Warren Buffett and Quality

Some investors prefer to consider themselves not ‘value’ or ‘growth’ but ‘quality’. This is a sort of hybrid approach in which the investor is searching not for questionable companies at bargain prices or exceptional companies at outrageous prices, but good companies at good prices. This strategy relies on a combination of quantitative and qualitative factors.

Warren Buffett is often cited as a classic example of a quality investor. Buffett relies on a fairly simple investment strategy that can benefit any investor interested in identifying good values. He looks for great stocks, then buys them and holds them for several years or more. Buffett is a long-term investor who plans to hold onto stocks for many years from the time of purchase. He thinks of his investment as buying a piece of a business, not just shares of its stock. In this sense, the management of the underlying company is an important criterion in the investment decision.

Buffett determines the value of a business by totaling the net cash flows he expects to occur over the life of the company and discounting them by the appropriate interest rate. He may add a premium based on the risk involved in the particular investment. He focuses on return on equity, operating margins, debt levels, and capital expenditures to identify the best investments.

Interestingly, Buffett challenges some of the traditional notions regarding diversification. He believes that diversification is less necessary for those able to confidently choose a select number of stocks they are confident will significantly outperform the market. For him, identifying a few good values is far more important than spreading invested money across a typical diverse portfolio.


Income investors practice a very straightforward strategy: they buy stocks with the highest dividends. Income investors focus primarily on securing a steady income stream, instead of worrying about capital gains (although they obviously hope that the shares will increase in value). The stocks of large, well-established companies usually qualify as income stocks. Income investing is one of the more conservative stock strategies, yet there are still the usual risks involved in investing in equities. In some respects, this strategy is closer to bond investing than stock investing, even when stocks are used.

Dollar-Cost Averaging

Dollar-cost averaging is a good strategy for beginners that involves regular contributions of a fixed dollar amount to a portfolio or specific investment. At each interval, the chosen amount is invested, removing any emotional motivation to react to short-term changes in the value of the investment. Of course, dollar-cost averaging does not guarantee a profit, but it does encourage consistent investing and prevents short-term movement from leading investors to make emotion-based decisions that could harm their long-term strategy.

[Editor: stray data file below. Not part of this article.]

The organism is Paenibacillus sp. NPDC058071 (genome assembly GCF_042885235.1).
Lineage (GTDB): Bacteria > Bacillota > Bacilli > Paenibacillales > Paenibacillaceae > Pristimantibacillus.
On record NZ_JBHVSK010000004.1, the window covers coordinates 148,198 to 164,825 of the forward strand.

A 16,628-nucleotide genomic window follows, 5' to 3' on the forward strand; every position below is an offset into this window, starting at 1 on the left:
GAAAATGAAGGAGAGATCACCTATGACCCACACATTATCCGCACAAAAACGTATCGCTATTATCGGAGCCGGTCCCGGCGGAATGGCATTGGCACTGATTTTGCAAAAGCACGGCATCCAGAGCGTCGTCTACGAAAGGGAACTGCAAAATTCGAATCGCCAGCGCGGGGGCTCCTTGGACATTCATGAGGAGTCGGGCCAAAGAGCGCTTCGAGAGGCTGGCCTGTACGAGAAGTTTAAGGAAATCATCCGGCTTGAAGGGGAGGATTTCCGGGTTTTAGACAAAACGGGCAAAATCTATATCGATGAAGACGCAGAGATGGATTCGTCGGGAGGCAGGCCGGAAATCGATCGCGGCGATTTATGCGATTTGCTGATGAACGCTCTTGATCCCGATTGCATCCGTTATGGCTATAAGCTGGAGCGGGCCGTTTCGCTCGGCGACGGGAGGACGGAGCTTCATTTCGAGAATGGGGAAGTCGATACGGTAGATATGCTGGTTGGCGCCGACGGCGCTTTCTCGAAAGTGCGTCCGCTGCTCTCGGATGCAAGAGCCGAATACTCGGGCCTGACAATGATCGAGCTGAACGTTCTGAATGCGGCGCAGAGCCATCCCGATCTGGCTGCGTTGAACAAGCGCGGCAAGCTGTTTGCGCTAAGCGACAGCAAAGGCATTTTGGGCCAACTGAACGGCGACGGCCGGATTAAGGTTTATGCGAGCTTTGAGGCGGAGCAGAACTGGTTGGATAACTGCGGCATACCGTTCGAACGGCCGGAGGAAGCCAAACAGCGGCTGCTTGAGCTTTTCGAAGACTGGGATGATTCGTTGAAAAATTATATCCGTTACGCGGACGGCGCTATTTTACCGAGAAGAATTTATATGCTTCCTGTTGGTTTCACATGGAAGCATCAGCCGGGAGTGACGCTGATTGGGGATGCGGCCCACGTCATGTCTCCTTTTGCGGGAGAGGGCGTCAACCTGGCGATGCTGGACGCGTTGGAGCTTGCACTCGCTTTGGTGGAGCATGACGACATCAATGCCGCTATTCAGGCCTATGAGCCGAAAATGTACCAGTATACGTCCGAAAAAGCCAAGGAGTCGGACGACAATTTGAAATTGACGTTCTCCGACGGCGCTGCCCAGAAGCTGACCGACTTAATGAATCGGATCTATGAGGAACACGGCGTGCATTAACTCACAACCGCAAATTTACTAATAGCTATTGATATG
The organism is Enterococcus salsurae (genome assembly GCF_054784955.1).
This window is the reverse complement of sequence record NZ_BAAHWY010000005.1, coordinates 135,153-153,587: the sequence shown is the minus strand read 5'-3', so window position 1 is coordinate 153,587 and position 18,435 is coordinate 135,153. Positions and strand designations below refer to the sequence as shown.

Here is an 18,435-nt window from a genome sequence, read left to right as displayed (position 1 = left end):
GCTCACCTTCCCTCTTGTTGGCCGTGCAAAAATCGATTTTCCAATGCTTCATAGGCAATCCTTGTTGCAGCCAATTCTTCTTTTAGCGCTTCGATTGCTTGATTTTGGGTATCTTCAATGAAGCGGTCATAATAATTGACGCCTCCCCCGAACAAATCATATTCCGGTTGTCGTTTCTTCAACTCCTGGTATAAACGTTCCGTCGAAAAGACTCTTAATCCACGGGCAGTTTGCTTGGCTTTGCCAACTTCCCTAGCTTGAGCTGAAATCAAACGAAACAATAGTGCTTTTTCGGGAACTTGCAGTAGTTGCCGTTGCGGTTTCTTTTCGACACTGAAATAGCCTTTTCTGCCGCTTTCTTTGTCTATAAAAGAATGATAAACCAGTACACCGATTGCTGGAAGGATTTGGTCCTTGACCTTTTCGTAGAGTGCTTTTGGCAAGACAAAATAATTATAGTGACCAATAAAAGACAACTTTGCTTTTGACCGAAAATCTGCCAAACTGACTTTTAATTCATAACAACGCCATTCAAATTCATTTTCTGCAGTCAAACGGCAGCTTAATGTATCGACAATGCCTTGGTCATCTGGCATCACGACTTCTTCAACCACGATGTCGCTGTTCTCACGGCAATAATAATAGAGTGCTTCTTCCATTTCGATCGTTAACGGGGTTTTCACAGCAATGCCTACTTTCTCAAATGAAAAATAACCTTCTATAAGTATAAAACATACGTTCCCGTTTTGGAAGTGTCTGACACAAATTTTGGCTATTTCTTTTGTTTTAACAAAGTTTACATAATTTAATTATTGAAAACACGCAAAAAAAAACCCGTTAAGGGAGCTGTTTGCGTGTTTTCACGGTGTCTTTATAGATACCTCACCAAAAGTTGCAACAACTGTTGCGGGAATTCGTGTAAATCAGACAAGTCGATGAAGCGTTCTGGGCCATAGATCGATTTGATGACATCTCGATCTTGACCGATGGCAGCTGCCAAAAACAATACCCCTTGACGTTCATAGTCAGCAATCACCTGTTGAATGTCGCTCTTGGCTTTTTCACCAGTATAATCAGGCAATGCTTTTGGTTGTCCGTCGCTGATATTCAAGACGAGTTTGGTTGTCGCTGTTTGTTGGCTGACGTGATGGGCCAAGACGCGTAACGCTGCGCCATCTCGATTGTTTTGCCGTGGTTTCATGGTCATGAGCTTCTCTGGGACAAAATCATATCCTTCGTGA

Because the investment is purchased at a range of prices over time, fluctuations in price are evened out and the initial price has a far smaller impact on the returns at the time the investment is sold. The average price paid trends toward the current price at each interval. As a result, the gap between the value of the money paid in and the current value of the investment decreases. However, the average price does not move fast enough to completely eliminate the possibility of profit or loss. Although dollar-cost averaging can prevent a large negative gap from growing between the price paid and the current price, it limits the potential for a positive gap in the same way.

Essentially, dollar cost averaging is ideal for investors who wish to eliminate the risk associated with timing the price of an investment and reacting to short-term results at the expense of limiting themselves to a decidedly conservative strategy. Some investors believe dollar-cost averaging is most effective when a stock is underperforming because more shares can be acquired for the same regular investment amount. However, better performance is not guaranteed and that aspect should not be the primary motivation for adopting this strategy.

DRIPs and DSPs

Some stock strategies focus on reducing brokerage commissions in order to boost overall returns. Direct Stock Purchase Plans (DSPs) let you buy shares of stock directly from the company, without the use of a brokerage (and without the commission they charge). DSPs are a good way to invest since you don’t even have to be a current shareholder in order to purchase the shares. The company will not charge you a commission, but they may charge you a small fee in order to set up a stock purchase account.